You can now visit an art installation that looks exactly like a “regular” house – only its made out of two million Legos! See the breathtaking photos of the Lego House and discover the designer’s take on it…
The Lego House
Some are lucky enough to truly live out their wildest childhood fantasies. One such person is Camille Walala, a French designer, who created an incredible piece to celebrate the launch of Lego’s new product, Lego Dots. Walala designed and built an entire house, from Legos!
The house, on the surface, seems like any regular, two-story home. However, on the inside, its anything but ordinary! The Lego House, also known as the House of DOTS, features a colorful living room, bedroom, bathroom, and kitchen, all incredibly colorful. Of course, they’re all created out of Legos, each one installed by hand! In total, it took over two million pieces and over 800 hours to create. “From the beginning, our aim was to create the perfect kids’ dream house,” the designer behind it shared.
Months of Meticulous Planning
Much of the Lego House features LEGO DOTS pieces. For those not in the know, Dots are the Lego Company’s newest creation. Instead of the square bricks, Dots feature flatter titles that come in various colors and geometric shapes. Lego intends for children to use them more for decoration and creating DIY home items, more like a craft project than a building set. Dots fit perfectly with designer Walala’s general aesthetics. Walala is a very famous designer who has worked around the world, including an entire Brooklyn house-front to street furniture and a hotel in Mauritius.
“The tiles are the literal building blocks of the design. I worked with Dots of different scales, starting with the smallest, one-centimeter tile and using it to create patterns around the house – on cushions, walls, and even the window on the facade,” Walala shared. “I had to design to Lego’s scale, thinking in terms of how many tiles we’d need to make a particular pattern. There was a lot of maths involved. To create a table, for example, we had to ensure its length corresponded precisely to a set number of pieces.”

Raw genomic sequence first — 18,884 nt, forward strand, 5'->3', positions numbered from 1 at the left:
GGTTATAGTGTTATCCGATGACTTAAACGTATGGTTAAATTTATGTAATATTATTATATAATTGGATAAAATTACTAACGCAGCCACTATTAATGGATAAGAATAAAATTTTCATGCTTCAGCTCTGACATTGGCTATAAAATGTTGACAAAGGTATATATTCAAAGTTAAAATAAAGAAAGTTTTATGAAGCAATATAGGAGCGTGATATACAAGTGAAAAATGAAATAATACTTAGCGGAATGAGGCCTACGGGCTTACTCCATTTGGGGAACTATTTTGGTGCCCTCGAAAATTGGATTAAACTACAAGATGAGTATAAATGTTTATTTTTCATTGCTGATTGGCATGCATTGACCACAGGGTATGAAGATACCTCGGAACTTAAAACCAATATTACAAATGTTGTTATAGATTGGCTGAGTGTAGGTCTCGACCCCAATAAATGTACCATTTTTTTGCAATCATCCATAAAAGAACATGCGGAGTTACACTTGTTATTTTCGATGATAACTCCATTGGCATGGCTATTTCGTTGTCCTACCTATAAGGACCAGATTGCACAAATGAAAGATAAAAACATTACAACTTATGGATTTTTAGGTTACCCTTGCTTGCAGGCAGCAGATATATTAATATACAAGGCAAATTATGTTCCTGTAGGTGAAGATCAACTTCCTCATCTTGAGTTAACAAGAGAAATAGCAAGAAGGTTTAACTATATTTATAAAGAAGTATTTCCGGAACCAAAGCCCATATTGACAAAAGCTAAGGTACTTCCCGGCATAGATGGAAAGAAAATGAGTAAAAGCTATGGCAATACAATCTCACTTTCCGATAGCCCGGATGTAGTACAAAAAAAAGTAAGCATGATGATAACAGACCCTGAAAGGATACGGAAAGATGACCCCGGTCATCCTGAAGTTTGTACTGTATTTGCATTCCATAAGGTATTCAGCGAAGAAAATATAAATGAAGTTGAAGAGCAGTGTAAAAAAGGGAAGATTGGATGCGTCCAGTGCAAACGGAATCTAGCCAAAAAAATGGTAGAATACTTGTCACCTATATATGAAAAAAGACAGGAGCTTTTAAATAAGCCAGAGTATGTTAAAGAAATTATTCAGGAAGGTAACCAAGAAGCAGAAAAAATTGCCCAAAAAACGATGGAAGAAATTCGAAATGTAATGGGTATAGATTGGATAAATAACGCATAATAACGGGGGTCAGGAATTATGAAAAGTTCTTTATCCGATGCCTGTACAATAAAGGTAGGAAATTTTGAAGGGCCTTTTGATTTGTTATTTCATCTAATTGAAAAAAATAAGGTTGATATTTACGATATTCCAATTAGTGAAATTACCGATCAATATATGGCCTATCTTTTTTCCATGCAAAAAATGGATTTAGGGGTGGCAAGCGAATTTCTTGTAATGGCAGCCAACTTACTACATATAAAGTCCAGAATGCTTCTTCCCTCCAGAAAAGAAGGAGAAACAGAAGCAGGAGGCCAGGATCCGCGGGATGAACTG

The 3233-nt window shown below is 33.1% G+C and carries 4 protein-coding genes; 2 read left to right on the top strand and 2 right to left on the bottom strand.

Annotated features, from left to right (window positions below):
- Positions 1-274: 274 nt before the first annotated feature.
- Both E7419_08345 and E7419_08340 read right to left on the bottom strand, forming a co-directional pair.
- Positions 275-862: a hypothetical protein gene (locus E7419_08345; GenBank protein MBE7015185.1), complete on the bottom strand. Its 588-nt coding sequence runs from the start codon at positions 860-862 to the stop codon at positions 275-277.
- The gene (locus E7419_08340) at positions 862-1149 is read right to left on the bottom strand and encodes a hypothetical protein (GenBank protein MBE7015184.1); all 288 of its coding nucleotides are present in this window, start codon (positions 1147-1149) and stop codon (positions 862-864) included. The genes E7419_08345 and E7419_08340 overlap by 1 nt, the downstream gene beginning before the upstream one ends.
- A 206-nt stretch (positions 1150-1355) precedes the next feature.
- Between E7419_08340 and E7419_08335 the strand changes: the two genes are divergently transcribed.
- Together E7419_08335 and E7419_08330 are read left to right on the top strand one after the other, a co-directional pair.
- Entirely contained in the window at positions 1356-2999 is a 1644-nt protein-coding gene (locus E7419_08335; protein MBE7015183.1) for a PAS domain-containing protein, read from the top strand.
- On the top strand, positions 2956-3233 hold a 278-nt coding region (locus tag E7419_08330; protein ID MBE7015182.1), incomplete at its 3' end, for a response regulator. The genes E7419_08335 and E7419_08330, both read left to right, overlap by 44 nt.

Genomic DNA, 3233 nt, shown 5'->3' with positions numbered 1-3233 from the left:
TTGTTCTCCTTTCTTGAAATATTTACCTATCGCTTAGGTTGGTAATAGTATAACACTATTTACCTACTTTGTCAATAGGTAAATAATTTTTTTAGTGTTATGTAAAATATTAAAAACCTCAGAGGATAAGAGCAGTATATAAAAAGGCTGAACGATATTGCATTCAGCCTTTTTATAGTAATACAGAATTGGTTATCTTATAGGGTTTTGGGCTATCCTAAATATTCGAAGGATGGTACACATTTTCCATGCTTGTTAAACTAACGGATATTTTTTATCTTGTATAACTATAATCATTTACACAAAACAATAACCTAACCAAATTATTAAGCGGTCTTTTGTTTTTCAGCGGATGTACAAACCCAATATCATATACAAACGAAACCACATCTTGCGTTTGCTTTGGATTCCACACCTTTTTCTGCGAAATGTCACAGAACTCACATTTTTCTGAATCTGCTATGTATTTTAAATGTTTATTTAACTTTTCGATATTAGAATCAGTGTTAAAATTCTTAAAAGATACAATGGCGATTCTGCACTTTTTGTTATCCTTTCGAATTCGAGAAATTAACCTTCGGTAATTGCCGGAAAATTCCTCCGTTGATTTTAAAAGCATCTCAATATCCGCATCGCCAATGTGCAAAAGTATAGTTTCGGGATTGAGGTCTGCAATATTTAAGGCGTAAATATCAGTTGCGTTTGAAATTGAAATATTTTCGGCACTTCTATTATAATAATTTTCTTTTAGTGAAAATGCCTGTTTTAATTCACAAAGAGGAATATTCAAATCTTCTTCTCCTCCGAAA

Who Wouldn’t Want An Eight Foot Slide To Go Down?
Walala wanted each room to have a different feel and color palette for a “completely different atmosphere.” In the end, visitors walk through “a journey of color” while visiting the Lego House.
“The bathroom is monochrome; the bedroom is a bit more Memphis, with pastels; the kitchen is quite bold and primary, and the lounge features almost the full palette of Dot colors.” And for those of you wondering, yes – it’s practically made for Instagram-worthy taking photos. In the bathroom, there’s a bathtub filled with pit balls plus a hidden door that leads into a blacklight disco room. Which makes sense, as the art piece is open to the public! Visitors exit the installation through an eight-foot slide, because, “Why would you not want to add a slide?” said the designer.
The designer felt very connected to the product, the idea behind the installation, and the final Lego house. Walala summed it up: “Like most kids, I grew up loving Lego. The Dots give kids new opportunities to express themselves through color and pattern – which is obviously something very important to me.”